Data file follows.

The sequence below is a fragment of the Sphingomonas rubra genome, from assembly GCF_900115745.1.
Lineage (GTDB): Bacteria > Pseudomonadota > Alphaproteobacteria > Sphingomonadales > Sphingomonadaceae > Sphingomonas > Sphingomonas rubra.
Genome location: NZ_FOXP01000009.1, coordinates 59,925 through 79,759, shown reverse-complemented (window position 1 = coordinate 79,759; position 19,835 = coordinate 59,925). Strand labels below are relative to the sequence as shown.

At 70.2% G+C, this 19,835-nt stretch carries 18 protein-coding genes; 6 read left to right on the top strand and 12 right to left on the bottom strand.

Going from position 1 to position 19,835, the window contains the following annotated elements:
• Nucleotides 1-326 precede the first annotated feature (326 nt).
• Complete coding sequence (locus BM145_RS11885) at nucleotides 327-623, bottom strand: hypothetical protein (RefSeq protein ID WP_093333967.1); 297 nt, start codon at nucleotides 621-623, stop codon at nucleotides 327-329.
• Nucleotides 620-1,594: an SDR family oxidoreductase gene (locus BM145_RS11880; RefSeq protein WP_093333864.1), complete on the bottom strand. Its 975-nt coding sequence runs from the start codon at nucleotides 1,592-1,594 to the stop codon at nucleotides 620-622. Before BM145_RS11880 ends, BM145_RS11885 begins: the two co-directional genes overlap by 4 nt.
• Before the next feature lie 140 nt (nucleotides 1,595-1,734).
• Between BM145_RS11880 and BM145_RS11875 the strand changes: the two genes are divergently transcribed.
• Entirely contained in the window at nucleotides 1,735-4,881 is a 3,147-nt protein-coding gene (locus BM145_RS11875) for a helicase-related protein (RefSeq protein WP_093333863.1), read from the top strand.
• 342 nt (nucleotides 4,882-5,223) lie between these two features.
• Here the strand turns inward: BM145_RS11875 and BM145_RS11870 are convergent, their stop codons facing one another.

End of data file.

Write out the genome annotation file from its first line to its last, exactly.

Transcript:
The sequence below is a fragment of the Sphingomonas rubra genome, from assembly GCF_900115745.1.
Lineage (GTDB): Bacteria > Pseudomonadota > Alphaproteobacteria > Sphingomonadales > Sphingomonadaceae > Sphingomonas > Sphingomonas rubra.
Genome location: NZ_FOXP01000009.1, coordinates 59,925 through 79,759, shown reverse-complemented (window position 1 = coordinate 79,759; position 19,835 = coordinate 59,925). Strand labels below are relative to the sequence as shown.

At 70.2% G+C, this 19,835-nt stretch carries 18 protein-coding genes; 6 read left to right on the top strand and 12 right to left on the bottom strand.

Going from position 1 to position 19,835, the window contains the following annotated elements:
• Nucleotides 1-326 precede the first annotated feature (326 nt).
• Complete coding sequence (locus BM145_RS11885) at nucleotides 327-623, bottom strand: hypothetical protein (RefSeq protein ID WP_093333967.1); 297 nt, start codon at nucleotides 621-623, stop codon at nucleotides 327-329.
• Nucleotides 620-1,594: an SDR family oxidoreductase gene (locus BM145_RS11880; RefSeq protein WP_093333864.1), complete on the bottom strand. Its 975-nt coding sequence runs from the start codon at nucleotides 1,592-1,594 to the stop codon at nucleotides 620-622. Before BM145_RS11880 ends, BM145_RS11885 begins: the two co-directional genes overlap by 4 nt.
• Before the next feature lie 140 nt (nucleotides 1,595-1,734).
• Between BM145_RS11880 and BM145_RS11875 the strand changes: the two genes are divergently transcribed.
• Entirely contained in the window at nucleotides 1,735-4,881 is a 3,147-nt protein-coding gene (locus BM145_RS11875) for a helicase-related protein (RefSeq protein WP_093333863.1), read from the top strand.
• 342 nt (nucleotides 4,882-5,223) lie between these two features.
• Here the strand turns inward: BM145_RS11875 and BM145_RS11870 are convergent, their stop codons facing one another.